Originally published in the Inland360, Sept. 20, 2020
Self-care is the topic of the hour as this global pandemic stretches on causing feelings of being overwhelmed, uncertainty and worry for many of us. Whatever your circumstances, the lack of control and unseen dangers in our current situation may be causing you to wonder how you might better support yourself physically and mentally in times of stress.
I wish I was here to hand you a quick recipe for your soothing self-care cocktail, but it’s not that simple. “Self-care” is an umbrella term for the actions we take to nurture our well-being and promote satisfaction. Real, lasting self-care looks different for everyone. The bubble baths, nightly glass of wine and 5 a.m. gym sessions that help some folks stay sane are actually stress-inducing for people like me. If there’s one thing quarantine with two young children has taught me, it’s that eight hours of sleep, a short yoga practice and journaling are key for my ability to cope well.
You’ve probably heard that a self-care foundation begins with quality sleep, eating well, daily exercise and spending time in nature. Many of my friends and clients have adopted other activities into their regular self-care routines as well: talking to a trusted friend each week, practicing gratitude, meditation and learning to say “No” to extra obligations.
The biggest self-care action you can take today is to slow down, pay attention to your reactions, and ask yourself what YOU need. How can you create lasting care and calm for yourself? It’s likely you’ll try some things that feel relaxing in the moment, but the second you walk back into the real world, all the stress and tension comes flooding back. That’s a sign that it’s time to try something new to help you step back onto your steady foundation again and again as you weather this storm. Revolutionary self-care provides you the support to stand strong even in the most volatile winds.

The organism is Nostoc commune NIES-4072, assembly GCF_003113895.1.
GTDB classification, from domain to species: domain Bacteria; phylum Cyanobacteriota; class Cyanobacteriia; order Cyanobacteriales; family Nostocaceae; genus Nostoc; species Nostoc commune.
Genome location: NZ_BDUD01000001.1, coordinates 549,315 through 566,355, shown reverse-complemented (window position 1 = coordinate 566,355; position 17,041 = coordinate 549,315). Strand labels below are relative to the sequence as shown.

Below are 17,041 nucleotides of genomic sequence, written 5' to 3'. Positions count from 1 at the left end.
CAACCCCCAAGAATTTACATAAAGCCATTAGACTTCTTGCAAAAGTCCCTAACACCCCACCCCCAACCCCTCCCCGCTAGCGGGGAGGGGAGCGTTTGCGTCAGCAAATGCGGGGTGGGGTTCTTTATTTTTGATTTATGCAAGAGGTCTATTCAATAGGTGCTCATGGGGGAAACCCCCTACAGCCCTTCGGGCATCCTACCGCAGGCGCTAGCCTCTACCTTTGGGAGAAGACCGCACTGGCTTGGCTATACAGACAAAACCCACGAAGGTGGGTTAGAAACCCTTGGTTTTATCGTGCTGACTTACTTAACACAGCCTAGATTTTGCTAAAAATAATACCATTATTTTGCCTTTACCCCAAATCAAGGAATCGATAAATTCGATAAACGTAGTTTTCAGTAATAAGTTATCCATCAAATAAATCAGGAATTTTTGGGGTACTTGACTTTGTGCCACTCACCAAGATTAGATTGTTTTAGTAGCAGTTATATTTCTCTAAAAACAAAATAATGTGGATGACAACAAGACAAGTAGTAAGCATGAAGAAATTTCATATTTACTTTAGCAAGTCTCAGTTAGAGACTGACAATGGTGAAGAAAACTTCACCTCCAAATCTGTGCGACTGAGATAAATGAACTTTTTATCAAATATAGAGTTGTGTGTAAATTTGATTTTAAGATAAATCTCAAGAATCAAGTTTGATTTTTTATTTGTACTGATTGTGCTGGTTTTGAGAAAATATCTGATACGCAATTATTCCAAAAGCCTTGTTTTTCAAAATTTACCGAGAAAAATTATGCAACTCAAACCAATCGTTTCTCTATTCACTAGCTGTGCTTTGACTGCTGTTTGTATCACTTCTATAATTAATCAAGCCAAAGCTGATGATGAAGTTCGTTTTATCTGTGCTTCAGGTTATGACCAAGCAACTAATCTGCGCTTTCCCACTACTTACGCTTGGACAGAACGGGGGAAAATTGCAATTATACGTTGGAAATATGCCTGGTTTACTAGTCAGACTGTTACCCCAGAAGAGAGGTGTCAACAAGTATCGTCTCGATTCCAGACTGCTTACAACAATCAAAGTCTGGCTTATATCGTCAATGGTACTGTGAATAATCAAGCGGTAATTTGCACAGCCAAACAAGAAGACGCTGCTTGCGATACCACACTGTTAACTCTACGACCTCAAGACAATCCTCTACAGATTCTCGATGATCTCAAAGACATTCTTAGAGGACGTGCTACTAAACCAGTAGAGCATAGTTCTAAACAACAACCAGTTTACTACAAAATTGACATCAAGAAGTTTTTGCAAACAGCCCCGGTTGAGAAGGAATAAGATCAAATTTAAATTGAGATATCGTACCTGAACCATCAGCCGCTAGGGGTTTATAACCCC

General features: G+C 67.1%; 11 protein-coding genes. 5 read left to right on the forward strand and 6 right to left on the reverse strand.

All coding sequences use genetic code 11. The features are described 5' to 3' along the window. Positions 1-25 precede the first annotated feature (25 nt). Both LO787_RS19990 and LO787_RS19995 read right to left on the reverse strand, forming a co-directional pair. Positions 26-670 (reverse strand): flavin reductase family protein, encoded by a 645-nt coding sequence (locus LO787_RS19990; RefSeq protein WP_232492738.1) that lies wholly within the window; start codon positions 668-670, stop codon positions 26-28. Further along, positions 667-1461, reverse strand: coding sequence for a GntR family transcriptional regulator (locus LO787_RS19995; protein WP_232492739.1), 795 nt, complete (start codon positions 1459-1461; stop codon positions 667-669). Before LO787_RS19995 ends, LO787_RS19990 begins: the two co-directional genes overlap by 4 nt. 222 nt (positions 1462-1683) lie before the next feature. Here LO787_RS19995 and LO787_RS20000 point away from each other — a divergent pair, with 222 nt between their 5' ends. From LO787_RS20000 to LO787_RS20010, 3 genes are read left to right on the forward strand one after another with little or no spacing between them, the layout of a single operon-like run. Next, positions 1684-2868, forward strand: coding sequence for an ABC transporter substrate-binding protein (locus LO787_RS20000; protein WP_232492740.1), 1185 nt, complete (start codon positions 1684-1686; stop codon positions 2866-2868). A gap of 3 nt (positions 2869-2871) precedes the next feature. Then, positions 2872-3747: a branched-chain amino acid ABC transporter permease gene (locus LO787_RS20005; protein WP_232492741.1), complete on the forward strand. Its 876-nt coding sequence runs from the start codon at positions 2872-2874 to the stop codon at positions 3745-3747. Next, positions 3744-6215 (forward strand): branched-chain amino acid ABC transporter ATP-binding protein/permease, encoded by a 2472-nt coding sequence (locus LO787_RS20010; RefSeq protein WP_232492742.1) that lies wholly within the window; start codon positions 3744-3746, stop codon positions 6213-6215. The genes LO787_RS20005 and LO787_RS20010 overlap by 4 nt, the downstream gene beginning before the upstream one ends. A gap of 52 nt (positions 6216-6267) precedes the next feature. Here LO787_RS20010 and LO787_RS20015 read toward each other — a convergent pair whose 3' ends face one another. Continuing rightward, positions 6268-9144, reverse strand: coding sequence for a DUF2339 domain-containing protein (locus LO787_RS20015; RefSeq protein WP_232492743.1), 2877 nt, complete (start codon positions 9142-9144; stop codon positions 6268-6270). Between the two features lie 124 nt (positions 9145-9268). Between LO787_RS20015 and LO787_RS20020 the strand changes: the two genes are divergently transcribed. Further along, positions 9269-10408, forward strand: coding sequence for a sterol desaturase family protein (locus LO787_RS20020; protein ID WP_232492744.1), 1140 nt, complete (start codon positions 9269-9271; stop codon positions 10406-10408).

Pay attention to the activities, places and people that leave you feeling calm, collected, creative and confident. Create time in your schedule for one — or all — of those things every day if you can.
Notice which tasks, events or people cause feelings of self-judgement, doubt, fear or resentment. Go ahead and say no to, or reduce the amount of time you spend engaged in stress-inducing situations that drain your energy.
It’s true that many of us are stuck dealing with less-than-ideal situations because the train of life is off the rails right now. There are so many things we cannot control, it has become even more important to learn about yourself and do the work of finding practices and people that support and energize you.
I would be remiss if I didn’t acknowledge the barriers to self-care. I mean, if it was easy we would all be doing it, every day, right? The feeling that we don’t truly deserve ease and compassion is an even bigger roadblock than time and energy for most of us. So watch out for that inner voice of judgement that may be “shoulding” on you. Know that discovering your specific self-care needs is not selfish. When your cup is full, you’re able to give more freely, and what our communities need now more than ever are content, secure people supporting each other through tough times.